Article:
Inspired by the desirable in vitro PTT performance, the therapeutic efficacy of Ta4C3-IONP-SPs MXene in vivo was conducted on 4T1 tumor-bearing mice. Once the average tumor volume reached about 50 mm3, the tumor-bearing mice were randomized into four groups: (i) intravenous administration of PBS taken as control group, (ii) intravenous administration of PBS and irradiated by 808 nm-laser at the power density of 1.5 W cm-2 for 10 min taken as laser only group, (iii) intravenous administration of Ta4C3-IONP-SPs (20 mg mL-1) taken as Ta4C3-IONP-SPs only group, and (vi) intravenous administration of Ta4C3-IONP-SPs (20 mg mL-1) and irradiated by 808 nm-laser at the power density of 1.5 W cm-2 for 10 min taken as laser irradiation post-injection of Ta4C3-IONP-SPs group. The surface temperature and corresponding thermal images of the irradiated mice were recorded by an infrared thermal imaging instrument (Figure 7A and B). IR thermal images uncover the rapid rise of surface temperature in the tumor of mice after intravenous injection with Ta4C3-IONP-SPs upon NIR laser irradiation, whereas in PBS-injected mice under the same NIR irradiation condition only show slight temperature change. The temperature of the tumors from mice in post-injection of Ta4C3-IONP-SPs increases from about 34 °C to 48 °C within 10 min, which is sufficiently high to ablate cancer cells and tumor tissues. As shown in Figure S6, two days after photothermal hyperthermia, the initial tumors disappeared in group of injected with Ta4C3-IONP-SPs under laser irradiation, leaving black scars at tumor sites. The body-weight and tumor volumes of all groups were measured every two days (Figure 7C and D), and the digital photos of tumor area were taken at the same time (Figure S6). Importantly, during the experimental period of half a mouth after different treatments, tumors in groups of Ta4C3-IONP-SPs with irradiation were completely eradicated without reoccurrence, whereas tumors in other three groups continued to grow until the end of the experiment (Figure 7E-G). Biodistribution of Ta4C3-IONP-SPs in main organs and tumor was measured on 4T1 tumor-bearing nude mice at 24 h post i.v. injection. It was found that around 1.02% Ta4C3-IONP-SPs could accumulate in the tumor tissue passively due to the EPR effect (Figure S7). Retention of Ta4C3-IONP-SPs in liver and spleen may be attributed to the abundant macrophage uptake of nanoparticles in reticuloendothelial systems. In addition, Ta4C3-IONP-SPs could be excreted out of the body via the feces and urines with the prolonged feeding time (Figure S8).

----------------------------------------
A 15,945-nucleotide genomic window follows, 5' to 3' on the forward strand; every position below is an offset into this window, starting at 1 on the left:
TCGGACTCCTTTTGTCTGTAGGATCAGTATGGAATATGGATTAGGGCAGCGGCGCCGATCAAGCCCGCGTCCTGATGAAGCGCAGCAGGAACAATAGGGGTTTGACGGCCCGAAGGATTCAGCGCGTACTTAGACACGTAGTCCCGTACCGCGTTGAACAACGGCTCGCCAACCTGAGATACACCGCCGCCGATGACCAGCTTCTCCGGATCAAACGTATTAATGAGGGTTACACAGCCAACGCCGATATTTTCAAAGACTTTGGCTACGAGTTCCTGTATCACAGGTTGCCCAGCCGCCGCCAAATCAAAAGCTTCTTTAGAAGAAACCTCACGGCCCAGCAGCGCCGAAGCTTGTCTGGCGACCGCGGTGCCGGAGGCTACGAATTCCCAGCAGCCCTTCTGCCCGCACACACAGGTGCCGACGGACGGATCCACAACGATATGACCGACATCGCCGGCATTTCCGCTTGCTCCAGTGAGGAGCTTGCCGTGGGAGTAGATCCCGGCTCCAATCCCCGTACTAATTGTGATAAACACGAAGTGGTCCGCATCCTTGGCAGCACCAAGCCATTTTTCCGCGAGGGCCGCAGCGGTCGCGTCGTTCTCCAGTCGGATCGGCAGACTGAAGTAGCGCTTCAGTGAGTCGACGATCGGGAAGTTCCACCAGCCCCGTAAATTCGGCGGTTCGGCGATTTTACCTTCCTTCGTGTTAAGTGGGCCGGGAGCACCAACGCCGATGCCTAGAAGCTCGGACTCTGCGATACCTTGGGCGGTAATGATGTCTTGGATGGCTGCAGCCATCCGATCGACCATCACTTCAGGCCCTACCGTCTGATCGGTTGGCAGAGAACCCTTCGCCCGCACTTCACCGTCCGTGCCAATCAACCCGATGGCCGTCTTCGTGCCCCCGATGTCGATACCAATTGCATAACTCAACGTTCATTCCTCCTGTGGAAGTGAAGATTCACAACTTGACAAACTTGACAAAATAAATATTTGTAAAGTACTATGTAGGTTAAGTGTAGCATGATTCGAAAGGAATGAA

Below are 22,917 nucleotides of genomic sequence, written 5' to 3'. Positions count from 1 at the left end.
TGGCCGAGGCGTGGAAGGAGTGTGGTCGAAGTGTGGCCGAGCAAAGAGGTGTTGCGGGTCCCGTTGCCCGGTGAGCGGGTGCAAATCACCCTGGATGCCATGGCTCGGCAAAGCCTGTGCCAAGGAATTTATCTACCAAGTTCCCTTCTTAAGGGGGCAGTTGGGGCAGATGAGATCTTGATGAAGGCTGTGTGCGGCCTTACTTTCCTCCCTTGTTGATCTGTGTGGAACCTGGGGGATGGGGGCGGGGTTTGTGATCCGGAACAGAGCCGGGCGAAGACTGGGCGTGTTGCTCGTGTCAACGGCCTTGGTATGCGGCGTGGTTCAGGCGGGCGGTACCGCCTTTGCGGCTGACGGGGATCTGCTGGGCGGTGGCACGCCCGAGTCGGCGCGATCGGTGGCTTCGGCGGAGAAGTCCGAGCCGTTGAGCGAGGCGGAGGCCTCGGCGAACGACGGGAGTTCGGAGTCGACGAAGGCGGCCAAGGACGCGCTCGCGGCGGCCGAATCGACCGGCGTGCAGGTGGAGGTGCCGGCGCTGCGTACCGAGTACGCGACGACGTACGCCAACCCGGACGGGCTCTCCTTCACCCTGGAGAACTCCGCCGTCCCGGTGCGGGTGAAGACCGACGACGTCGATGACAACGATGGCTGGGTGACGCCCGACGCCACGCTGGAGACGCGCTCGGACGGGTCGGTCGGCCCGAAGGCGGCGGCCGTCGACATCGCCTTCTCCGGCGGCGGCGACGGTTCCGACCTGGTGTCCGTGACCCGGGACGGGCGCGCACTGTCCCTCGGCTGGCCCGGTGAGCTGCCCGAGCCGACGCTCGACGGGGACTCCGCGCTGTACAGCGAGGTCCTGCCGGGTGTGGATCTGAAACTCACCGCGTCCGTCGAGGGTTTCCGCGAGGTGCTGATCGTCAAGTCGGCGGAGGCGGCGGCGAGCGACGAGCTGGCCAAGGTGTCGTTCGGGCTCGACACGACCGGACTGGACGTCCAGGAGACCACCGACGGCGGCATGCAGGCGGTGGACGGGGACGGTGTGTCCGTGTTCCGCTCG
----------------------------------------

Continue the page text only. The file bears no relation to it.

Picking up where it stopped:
Antigen Ki-67 immunofluorescence, terminal deoxynucleotidyl transferase-mediated dUTP nick end labeling (TUNEL) and hematoxylin and eosin (H&E) staining images of tumor sections were further used to evidence the high PTT efficacy of Ta4C3-IONP-SPs upon laser irradiation (Figure 7H). The histopathological analysis of the tumor specimens in the group of control, laser only and Ta4C3-IONP-SPs only shows no obvious differences including the cell-shape, nuclear morphology or necrosis. It suggests that only 808 nm laser irradiation or only Ta4C3-IONP-SPs is not effective in killing the cancer cells. In the group of Ta4C3-IONP-SPs combined with NIR laser irradiation, thermal-related cell necrosis is presented on most regions of tumor site, as well as other particular cell necrosis feature, such as cells shrunken, nuclei pyknotic and fragmentized. In addition, proliferative and apoptosis activities are also observed in Ki-67 antibody and TUNEL staining, which confirmed the remarkable photothermal effect of the Ta4C3-IONP-SPs for in vivo cancer-cell ablation.